What is more, TLR2 or TLR4 deficient animals with induced neuropathy are more resistant to pain . It has been shown that TLR4 activation is mediated by dimerization of adapter proteins such as MyD88 (myeloid differentiation primary response gene 88) or TRIF (TIR-domain-containing adapter-inducing interferon-β), but TLR2 uses only MyD88 . Current studies report changes in the protein levels of TLR4 as well as of the MyD88 and TRIF adaptor molecules in pain models (paclitaxel-induced neuropathic pain  and cancer-induced bone pain [11, 12]); however, as far as we know, their protein levels of TLR4 as well as of the MyD88 and TRIF adaptor molecules have not been studied in neuropathic pain induced by CCI to the sciatic nerve in Wistar rats. Such experiments seem to be important because, in the case of TLR2 and TLR4 regulation, they may show some new mechanisms, which are essential for neuropathic pain development. Recently, it has been shown that TLR2 and TLR4 antagonism produces an analgesic effect in behavioral tests in cancer pain models [11, 12].
Opioid analgesics are commonly used for the treatment of neuropathic pain; however, as has already been mentioned, their efficacy is not satisfactory in comparison to their side effects . In the CNS, microglia play a crucial role in the maintenance of neuronal homeostasis and produce immune factors, which are believed to play an essential role in pain development . It has been shown that, in mice genetically lacking TLR2 or TLR4, microglial activation is markedly decreased, with a parallel reduction of neuropathic pain symptoms [3, 4]. Moreover, it has been reported that antagonism of TLR4 in healthy rats attenuates the development of morphine tolerance [17–20]; therefore, we found it interesting to study how/if TLR2/4 antagonists influence opioid effectiveness in a rat model of neuropathic pain.
Using qRT-PCR and Western blot, we have measured mRNA and protein changes of glial cell markers, TLRs (TLR4 and TLR2), and adaptor molecules (MyD88 and TRIF) in the spinal cord and DRG tissue on the 2nd, 7th, and 14th days after chronic constriction injury of the sciatic nerve in rats. We found it interesting to investigate how LPS-RS Ultrapure (a highly specific TLR4 antagonist) and LPS-RS (an antagonist of both TLR4 and TLR2) influence neuropathic pain symptoms, such as allodynia and hyperalgesia, which develop after CCI. Another important question which arose is whether these two antagonists of TLRs, LPS-RS, and LPS-RS Ultrapure might improve the effectiveness of opioids, such as morphine and buprenorphine, in a neuropathic pain model.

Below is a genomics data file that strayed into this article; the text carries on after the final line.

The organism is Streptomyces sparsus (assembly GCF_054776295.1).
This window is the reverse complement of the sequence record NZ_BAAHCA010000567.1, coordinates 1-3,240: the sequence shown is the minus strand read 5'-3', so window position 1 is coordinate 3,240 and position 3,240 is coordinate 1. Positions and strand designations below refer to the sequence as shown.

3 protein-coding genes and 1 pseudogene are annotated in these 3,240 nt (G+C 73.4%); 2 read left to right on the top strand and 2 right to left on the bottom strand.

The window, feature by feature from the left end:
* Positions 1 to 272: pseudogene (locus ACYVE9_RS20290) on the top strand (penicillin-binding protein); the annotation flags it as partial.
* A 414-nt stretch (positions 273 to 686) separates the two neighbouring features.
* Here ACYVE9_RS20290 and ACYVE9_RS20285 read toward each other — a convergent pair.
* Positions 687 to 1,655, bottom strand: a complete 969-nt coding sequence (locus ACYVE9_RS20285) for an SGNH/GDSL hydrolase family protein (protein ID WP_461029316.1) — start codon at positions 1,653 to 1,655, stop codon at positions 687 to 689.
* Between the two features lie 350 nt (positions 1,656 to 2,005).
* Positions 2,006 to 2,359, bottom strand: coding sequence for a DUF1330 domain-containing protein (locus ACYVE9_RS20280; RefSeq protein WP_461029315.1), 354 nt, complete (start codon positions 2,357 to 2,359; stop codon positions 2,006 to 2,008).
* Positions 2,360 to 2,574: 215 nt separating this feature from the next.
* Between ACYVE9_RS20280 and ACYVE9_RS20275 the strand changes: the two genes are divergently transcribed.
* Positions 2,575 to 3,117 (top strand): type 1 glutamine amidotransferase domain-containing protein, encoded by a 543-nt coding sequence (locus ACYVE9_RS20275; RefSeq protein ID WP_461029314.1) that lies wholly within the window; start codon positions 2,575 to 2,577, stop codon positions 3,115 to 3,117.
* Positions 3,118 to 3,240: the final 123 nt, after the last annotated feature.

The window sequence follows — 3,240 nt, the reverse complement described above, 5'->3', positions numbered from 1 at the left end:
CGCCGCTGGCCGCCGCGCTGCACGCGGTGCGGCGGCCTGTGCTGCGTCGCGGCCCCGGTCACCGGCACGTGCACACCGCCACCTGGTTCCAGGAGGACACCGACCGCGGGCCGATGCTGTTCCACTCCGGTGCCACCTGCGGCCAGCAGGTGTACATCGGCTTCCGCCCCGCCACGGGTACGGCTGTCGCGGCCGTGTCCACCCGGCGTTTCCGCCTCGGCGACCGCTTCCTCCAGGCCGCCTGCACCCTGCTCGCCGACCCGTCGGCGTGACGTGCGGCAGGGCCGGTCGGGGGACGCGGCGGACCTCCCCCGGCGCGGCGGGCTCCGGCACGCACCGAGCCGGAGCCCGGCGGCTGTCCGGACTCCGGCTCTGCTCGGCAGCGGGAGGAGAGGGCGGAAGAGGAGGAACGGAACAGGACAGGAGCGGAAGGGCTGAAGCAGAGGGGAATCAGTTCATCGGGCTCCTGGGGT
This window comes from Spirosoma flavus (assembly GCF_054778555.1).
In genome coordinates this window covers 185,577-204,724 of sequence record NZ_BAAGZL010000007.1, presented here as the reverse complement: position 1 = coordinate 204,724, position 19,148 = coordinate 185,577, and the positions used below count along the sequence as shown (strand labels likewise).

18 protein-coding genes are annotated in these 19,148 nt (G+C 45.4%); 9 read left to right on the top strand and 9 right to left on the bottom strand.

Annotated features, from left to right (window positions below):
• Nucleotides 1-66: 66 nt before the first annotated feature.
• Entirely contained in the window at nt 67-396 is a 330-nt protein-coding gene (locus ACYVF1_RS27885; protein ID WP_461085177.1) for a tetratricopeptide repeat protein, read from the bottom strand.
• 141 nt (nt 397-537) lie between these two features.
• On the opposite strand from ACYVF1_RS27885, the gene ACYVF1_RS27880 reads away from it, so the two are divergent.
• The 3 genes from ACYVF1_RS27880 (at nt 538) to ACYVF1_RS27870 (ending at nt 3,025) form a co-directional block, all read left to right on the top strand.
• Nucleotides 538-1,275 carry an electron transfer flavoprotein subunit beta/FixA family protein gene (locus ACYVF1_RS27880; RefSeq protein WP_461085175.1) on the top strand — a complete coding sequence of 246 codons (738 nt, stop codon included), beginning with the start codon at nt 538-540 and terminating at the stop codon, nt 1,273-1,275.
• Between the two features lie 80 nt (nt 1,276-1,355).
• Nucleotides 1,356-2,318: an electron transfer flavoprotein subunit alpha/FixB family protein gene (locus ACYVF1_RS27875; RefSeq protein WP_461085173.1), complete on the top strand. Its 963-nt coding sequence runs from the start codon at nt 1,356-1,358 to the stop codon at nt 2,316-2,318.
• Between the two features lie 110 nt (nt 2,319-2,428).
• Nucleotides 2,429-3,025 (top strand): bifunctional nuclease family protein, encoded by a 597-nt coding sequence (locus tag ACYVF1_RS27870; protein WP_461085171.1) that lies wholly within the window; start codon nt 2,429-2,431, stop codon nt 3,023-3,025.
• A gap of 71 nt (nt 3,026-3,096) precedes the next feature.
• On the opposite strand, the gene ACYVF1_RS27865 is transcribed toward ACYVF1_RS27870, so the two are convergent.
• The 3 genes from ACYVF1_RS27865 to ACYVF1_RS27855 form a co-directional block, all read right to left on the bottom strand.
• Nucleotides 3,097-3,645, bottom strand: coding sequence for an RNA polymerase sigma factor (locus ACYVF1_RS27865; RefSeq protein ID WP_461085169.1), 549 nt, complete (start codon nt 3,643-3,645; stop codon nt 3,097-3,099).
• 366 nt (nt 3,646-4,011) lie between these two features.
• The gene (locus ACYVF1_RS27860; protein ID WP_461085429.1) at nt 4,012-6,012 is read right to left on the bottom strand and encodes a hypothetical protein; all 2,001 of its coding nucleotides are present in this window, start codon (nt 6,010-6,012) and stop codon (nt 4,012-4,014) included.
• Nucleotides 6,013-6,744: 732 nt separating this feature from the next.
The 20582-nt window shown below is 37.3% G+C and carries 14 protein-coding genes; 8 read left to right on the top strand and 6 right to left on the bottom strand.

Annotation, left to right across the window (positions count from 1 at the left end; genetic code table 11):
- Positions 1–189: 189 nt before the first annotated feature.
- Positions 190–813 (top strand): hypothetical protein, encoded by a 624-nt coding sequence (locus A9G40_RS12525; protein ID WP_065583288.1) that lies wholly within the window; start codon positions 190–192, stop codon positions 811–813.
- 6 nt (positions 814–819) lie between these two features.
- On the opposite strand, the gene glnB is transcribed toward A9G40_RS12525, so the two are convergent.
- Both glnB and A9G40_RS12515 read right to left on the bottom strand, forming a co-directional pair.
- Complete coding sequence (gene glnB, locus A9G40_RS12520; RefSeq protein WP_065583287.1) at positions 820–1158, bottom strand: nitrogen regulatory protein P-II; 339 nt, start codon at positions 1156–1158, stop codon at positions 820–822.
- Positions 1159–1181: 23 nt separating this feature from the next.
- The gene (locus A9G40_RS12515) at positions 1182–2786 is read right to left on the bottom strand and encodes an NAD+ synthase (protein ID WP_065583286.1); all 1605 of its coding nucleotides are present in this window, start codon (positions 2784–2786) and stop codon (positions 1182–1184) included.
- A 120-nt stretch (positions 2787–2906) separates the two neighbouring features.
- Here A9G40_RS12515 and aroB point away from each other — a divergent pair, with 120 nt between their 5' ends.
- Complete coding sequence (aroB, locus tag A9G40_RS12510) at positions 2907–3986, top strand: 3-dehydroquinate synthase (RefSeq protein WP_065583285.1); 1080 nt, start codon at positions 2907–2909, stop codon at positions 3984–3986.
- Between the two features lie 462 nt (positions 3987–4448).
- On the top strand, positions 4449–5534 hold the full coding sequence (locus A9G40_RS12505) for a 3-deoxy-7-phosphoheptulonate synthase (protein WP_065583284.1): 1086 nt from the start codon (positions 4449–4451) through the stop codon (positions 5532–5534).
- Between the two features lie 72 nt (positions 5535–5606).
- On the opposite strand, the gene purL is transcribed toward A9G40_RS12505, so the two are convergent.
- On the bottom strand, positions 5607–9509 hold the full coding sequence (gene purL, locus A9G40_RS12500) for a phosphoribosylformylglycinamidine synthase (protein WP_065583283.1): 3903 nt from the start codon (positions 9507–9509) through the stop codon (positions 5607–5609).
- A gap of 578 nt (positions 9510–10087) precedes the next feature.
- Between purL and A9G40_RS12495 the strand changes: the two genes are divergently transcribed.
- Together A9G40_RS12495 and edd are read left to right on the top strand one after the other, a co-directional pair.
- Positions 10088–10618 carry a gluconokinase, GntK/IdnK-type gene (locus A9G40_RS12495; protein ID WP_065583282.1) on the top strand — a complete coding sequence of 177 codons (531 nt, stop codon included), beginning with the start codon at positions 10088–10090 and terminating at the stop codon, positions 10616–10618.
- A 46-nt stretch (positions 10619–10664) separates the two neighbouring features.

2. Materials and Methods
Male Wistar rats (290–330 g) from Charles River (Hamburg, Germany) were housed in cages that were lined with sawdust under a standard 12/12 h light/dark cycle (lights on at 06:00 A.M.), with food and water available ad libitum. Care was taken to reduce the number of animals used, and all experiments were performed according to the recommendations of IASP  and the NIH Guide for the Care and Use of Laboratory Animals and were approved by the local Bioethics Committee (Krakow, Poland).
2.2. Catheter Implantation
Rats were prepared for intrathecal (i.th.) injection by implanting catheters according to the method of Yaksh and Rudy  under pentobarbital (60 mg/kg; i.p.) anesthesia. The intrathecal polyethylene catheter (PE 10, Intramedic; Clay Adams, Parsippany, NJ) was sterilized by immersion in 70% (v/v) ethanol and precisely flushed with sterile water before insertion. Rats were placed on a stereotaxic table (David Kopf Instruments, Tujunga, CA), and an incision was made in the atlantooccipital membrane. The catheter (7.8 cm of its length) was carefully introduced into the subarachnoid space at the rostral level of the lumbar enlargement of the spinal cord (L4-L5), flushed slowly with 10 μL of sterile water, and the tip was tightened. After catheter implantation, the rats were monitored for physical impairments and allowed to recover for a minimum of 1 week before the actual experiment. Animals with visible motor deficits were excluded from further study.